One pivoting door sits within another to create a rusted steel entrance that can be big or small at this combined house and photography studio in Spain by American firm Olson Kundig Architects (+ slideshow).
Tom Kundig of Seattle-based Olson Kundig Architects designed Studio Sitges as the home and workplace of a photographer and his family in the coastal town of Sitges, north-eastern Spain.
Eschewing the stuccoed walls and tiled rooftops of the local Tuscan houses, Kundig opted for an industrial material palette that includes pre-weathered Corten steel and raw concrete, some of which was cast against timber formwork to create grainy textures.
The pivoting entrances form part of a large section of Corten steel, which curves around the top of the facade to reveal a row of clerestory windows that are sheltered beneath overhanging eaves.
Other features include a glass lift that ascends between all of the floors and a rooftop study offering views out over the Mediterranean Sea.
The building contains two double-height photography studios, both set below ground level. A ramped entrance allows cars and other large pieces of equipment to be driven straight into the spaces, while a mezzanine balcony with a glass floor offers views into the studios from the level above.
A glass lift ascends to living spaces on the two storeys above. On the ground floor, living and dining spaces can be opened out to the garden using more pivoting doors - this time made on glass - and furniture includes restored teak tables and leather seating.
A master bedroom is housed within a cantilevered block that extends out over a patio in the garden. A bridge connects it with three smaller bedrooms that open out to a terrace on the roof.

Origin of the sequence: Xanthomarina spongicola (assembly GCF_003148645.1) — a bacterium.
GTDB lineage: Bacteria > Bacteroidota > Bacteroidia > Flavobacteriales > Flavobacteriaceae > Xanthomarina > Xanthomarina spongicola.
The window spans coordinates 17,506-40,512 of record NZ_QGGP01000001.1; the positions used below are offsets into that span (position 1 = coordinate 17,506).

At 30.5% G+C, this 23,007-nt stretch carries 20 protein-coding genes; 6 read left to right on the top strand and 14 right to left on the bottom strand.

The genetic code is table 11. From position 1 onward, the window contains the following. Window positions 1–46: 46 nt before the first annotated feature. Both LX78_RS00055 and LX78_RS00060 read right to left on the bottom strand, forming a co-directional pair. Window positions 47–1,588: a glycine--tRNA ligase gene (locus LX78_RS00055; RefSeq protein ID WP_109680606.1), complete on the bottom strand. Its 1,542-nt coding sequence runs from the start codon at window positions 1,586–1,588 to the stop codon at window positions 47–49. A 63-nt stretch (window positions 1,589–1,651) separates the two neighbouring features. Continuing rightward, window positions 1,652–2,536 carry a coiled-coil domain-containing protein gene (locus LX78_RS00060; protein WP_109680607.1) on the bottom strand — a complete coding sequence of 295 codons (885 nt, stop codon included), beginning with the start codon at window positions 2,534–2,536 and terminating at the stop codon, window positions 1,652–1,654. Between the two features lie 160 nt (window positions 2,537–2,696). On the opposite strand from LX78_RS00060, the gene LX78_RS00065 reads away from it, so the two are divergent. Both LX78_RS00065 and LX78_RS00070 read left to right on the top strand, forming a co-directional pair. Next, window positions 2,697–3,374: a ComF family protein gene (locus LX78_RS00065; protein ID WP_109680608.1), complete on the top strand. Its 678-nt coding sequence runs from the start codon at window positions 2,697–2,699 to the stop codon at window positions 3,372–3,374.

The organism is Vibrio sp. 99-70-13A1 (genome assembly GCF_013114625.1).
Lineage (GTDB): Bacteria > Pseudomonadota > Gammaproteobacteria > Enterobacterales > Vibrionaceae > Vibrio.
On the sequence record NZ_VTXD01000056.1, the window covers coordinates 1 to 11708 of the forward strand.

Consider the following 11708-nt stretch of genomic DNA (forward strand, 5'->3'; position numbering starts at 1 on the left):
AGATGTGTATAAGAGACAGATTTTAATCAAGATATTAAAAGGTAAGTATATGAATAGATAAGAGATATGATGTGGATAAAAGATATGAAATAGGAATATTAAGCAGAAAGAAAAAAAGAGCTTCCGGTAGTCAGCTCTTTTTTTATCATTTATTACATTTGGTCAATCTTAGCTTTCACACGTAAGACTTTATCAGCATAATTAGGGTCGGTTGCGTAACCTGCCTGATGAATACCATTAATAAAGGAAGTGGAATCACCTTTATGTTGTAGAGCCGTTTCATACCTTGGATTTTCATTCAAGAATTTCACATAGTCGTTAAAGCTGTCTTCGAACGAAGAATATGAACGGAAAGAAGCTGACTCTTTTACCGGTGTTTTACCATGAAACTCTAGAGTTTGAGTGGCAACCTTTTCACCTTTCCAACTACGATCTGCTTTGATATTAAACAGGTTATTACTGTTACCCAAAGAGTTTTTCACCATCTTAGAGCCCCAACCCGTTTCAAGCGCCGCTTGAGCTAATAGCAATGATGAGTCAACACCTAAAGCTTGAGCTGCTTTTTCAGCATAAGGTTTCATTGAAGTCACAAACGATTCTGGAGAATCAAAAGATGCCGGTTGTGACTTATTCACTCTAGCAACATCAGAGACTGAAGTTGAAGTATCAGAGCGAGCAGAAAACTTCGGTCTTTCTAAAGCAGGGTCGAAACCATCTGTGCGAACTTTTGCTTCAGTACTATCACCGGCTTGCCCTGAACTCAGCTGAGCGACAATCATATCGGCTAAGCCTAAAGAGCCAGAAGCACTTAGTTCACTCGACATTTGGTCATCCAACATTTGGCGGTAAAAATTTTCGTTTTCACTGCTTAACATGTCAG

Photography is by Nikolas Koenig.
Here's a project description from the architects:
Studio Sitges is a live/work space for a photographer and his family. Located three blocks from the Mediterranean Sea, the building captures the casual energy of this cosmopolitan beach town thirty minutes from Barcelona.
The house is zoned vertically, with two large below-grade photography studios anchoring the building, a main floor for entertaining both large and small groups, and private areas above. A glass elevator moves between floors and culminates in an intimate rooftop atelier. Kundig describes the whole house as a studio - a space in which things can happen.
A custom-designed wall and gate of rough concrete and weathered steel pushes the boundaries of the design out to the street. The gate rolls away to reveal a garage and a steeply sloping driveway leading down to the studios. Large panels of Corten steel arch from the ground over the facade to form part of the roof; the entrance to the house is via a tall steel pivot door, inset with a pilot door.
The underground, double-height photography studios are strikingly raw. In both, cycloramas enable the illusion that the studio floor stretches into infinity. Cars and large pieces of equipment can drive directly into the space. Support areas include a glass-floored viewing area on a mezzanine overlooking the studios, as well as separate dressing, makeup, and spa areas. The studios are wired so that in-progress shoots can be viewed around the world.
The design of the ground floor takes advantage of the mild climate, using sliding and pivot doors to maximise indoor/outdoor living. On the second floor, an interior bridge spans the space and connects the master suite with the other bedrooms. The master suite cantilevers over a dining terrace, while a guest suite opens onto a roof deck and planted roof overlooking the lap pool.
Throughout the house, low-maintenance materials such as Corten, concrete (board formed and cast in place), and mild steel give the home a handcrafted feel. At the top of the house, an atelier with indoor and outdoor space offers the home's only view of the sea. At night, the atelier combines with the glass-topped elevator to appear like a beacon when lit.
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